Day 2: Phlegm, Snot, and Dead Dogs

The only thing worse than being a crappy teacher is being a crappy teacher whom everyone knows is a crappy teacher. Stephen is pretty bad at his reluctant profession and it seems that everyone including him is acutely aware of the problem. His students are pretty baffled by his ability to ignore an obvious joke, and his boss tells him to his face that teaching is not his vocation. Even Stephen can’t pay attention to his own lessons. His mind wanders through ideas of historical probabilities when he is supposed to be paying attention to his students.

His ineptitude is not lost on his boss Mr. Deasy, who comes off as a polite version of the principle with a chip on his shoulder. You know…this guy:

Deasy spends most of his time trying to justify his existence to Stephen, pretty much trying to pick a fight with him when our boy could pretty much care less. Deasy reminds one of Polonius from “Hamlet”, the father who keeps trying to dispense advice to deaf ears. Deasy gives Stephen a lecture on the need to pay one’s own way that has echoes of “Neither a borrower nor a lender be” and then segues into some good old fashioned anti-semetism, which Stephen challenges pretty easily.

A merchant, Stephen said, is one who buys cheap and sells dear, jew or gentile, is he not?

The sad thing about Deasy is he seems to not get or not hear anything Stephen says. Every time Stephen makes a point, or even a cool statement like the amazing “History is a nightmare from which I am trying to awaken”, Deasy just keeps rambling on as if he hasn’t heard a thing. In the end he rushes after Stephen to tell one last anti-semetic joke and then acts as if it’s the most brilliant part of the whole conversation.

A coghball of laughter leaped from his throat dragging after it a rattling chain of phlegm. he turned back quickly, coughing, laughing, his lifted arms waving in the air.

In a book where a lot of gross things are described, it’s not surprising that one of the grosser images is this description of Deasy’s bigoted laughter.

While we’re on the subject of phlegm, let’s take a moment to look at Joyce’s effective use of snot. In the first chapter we got a few lines from Buck Mulligan regarding Stephen’s handkerchief or “snot rag” as it’s called. Mulligan makes some connections to snotgreen, its appearance on the Irish flag, and Stephen as an Irish poet. It comes as no surprise that in the third act we get to see our boy Stevie pick his nose and leave a big honking booger on a rock for all to see. This is the kind of thing that can make Joyceian scholars go batshit crazy. Anton Chekhov once said “If in the first act you have hung a pistol on the wall, then in the following one it should be fired.” With Joyce, if you mention snot in one chapter, you’ve got to pull out a booger later on. The same goes with dead dogs. Mulligan calls Stephen “Dogsbody” at one point, and now we get the corpse of a dog in this chapter, along with a live dog who comes by to have a sniff and a pee. I’m sure there are lots of undergraduate papers that have analyzed dog corpses and snot so I won’t bother trying here.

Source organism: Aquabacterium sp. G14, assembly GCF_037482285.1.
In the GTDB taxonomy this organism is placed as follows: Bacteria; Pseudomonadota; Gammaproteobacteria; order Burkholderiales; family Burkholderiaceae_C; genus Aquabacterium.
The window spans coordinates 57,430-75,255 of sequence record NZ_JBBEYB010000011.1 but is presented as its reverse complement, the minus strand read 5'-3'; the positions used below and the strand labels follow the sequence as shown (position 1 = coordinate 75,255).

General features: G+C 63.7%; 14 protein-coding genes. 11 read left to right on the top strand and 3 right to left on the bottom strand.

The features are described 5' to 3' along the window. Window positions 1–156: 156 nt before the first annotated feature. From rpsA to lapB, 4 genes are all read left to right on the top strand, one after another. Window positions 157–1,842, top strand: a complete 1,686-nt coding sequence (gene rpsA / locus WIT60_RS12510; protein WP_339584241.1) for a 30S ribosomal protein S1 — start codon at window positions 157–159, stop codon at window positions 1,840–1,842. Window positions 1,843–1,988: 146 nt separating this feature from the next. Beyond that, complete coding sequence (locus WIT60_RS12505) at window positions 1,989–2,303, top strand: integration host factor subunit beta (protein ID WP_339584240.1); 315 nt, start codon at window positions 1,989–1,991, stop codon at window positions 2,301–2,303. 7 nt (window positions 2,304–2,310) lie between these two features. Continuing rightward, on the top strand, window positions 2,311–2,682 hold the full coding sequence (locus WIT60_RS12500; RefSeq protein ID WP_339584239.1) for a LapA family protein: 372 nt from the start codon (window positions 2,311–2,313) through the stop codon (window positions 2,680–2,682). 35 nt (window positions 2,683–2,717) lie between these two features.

Earlier I mentioned Stephen’s reminiscences about Paris. It seems that he thoroughly enjoyed himself, although his train of thought is so disjointed it’s kind of hard for the casual reader to follow. The one thing I do follow in this section is the repeated uses of “father” imagery throughout. Deasy is Polonius like and also reminisces about the good ol’ days of Irish rebellion, trying to legitimize his connection to Stephen. You also get some good “Tempest” references as well, all of which seems to point to the search for a missing father. Interestingly enough, Stephen never outright says he’s looking for a father figure, but instead everything is intimated by the references going through his head.

There are so many details in this book that it is very easy to go searching for connections that aren’t there. It’s like an optical illusion: the mind gets these scraps of details and tries to fill them in by looking for connections and relationships. I suppose that’s why scholars spend so much time dissecting “Ulysses”. It’s a never ending Rorschach diagram.


About Geek Squirrel

Author, Poet, and fan of all things geek.
This entry was posted in English Literature, James Joyce, Ulysses, Uncategorized. Bookmark the permalink.

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